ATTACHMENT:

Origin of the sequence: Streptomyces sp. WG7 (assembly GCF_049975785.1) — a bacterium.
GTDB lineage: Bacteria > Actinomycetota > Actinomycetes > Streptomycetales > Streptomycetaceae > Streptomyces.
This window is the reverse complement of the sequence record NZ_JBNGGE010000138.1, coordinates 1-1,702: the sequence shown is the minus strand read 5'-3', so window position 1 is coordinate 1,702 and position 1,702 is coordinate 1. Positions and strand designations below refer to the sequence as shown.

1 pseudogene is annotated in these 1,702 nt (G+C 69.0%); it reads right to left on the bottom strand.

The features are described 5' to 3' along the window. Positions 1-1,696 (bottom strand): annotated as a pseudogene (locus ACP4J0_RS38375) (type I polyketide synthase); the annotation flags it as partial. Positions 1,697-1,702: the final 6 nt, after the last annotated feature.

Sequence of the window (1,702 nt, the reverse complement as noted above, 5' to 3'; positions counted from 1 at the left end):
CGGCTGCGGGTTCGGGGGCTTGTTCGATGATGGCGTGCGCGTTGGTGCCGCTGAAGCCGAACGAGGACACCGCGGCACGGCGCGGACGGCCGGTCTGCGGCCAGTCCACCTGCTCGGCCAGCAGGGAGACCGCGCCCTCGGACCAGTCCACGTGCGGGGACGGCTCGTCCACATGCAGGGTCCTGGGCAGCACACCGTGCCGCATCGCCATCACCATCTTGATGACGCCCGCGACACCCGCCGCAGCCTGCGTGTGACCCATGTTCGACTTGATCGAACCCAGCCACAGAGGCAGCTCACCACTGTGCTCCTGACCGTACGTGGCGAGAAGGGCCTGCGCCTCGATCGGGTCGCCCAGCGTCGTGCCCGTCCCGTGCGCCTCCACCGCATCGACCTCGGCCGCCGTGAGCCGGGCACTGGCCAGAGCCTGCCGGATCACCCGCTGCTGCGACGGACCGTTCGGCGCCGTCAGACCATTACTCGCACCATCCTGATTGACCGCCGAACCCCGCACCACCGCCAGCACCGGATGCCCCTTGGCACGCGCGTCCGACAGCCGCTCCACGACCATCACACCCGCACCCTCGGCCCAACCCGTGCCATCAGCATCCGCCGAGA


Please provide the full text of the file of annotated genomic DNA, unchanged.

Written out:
Origin of the sequence: Streptomyces sp. WG7 (assembly GCF_049975785.1) — a bacterium.
GTDB lineage: Bacteria > Actinomycetota > Actinomycetes > Streptomycetales > Streptomycetaceae > Streptomyces.
This window is the reverse complement of the sequence record NZ_JBNGGE010000138.1, coordinates 1-1,702: the sequence shown is the minus strand read 5'-3', so window position 1 is coordinate 1,702 and position 1,702 is coordinate 1. Positions and strand designations below refer to the sequence as shown.

1 pseudogene is annotated in these 1,702 nt (G+C 69.0%); it reads right to left on the bottom strand.

The features are described 5' to 3' along the window. Positions 1-1,696 (bottom strand): annotated as a pseudogene (locus ACP4J0_RS38375) (type I polyketide synthase); the annotation flags it as partial. Positions 1,697-1,702: the final 6 nt, after the last annotated feature.

Sequence of the window (1,702 nt, the reverse complement as noted above, 5' to 3'; positions counted from 1 at the left end):
CGGCTGCGGGTTCGGGGGCTTGTTCGATGATGGCGTGCGCGTTGGTGCCGCTGAAGCCGAACGAGGACACCGCGGCACGGCGCGGACGGCCGGTCTGCGGCCAGTCCACCTGCTCGGCCAGCAGGGAGACCGCGCCCTCGGACCAGTCCACGTGCGGGGACGGCTCGTCCACATGCAGGGTCCTGGGCAGCACACCGTGCCGCATCGCCATCACCATCTTGATGACGCCCGCGACACCCGCCGCAGCCTGCGTGTGACCCATGTTCGACTTGATCGAACCCAGCCACAGAGGCAGCTCACCACTGTGCTCCTGACCGTACGTGGCGAGAAGGGCCTGCGCCTCGATCGGGTCGCCCAGCGTCGTGCCCGTCCCGTGCGCCTCCACCGCATCGACCTCGGCCGCCGTGAGCCGGGCACTGGCCAGAGCCTGCCGGATCACCCGCTGCTGCGACGGACCGTTCGGCGCCGTCAGACCATTACTCGCACCATCCTGATTGACCGCCGAACCCCGCACCACCGCCAGCACCGGATGCCCCTTGGCACGCGCGTCCGACAGCCGCTCCACGACCATCACACCCGCACCCTCGGCCCAACCCGTGCCATCAGCATCCGCCGAGA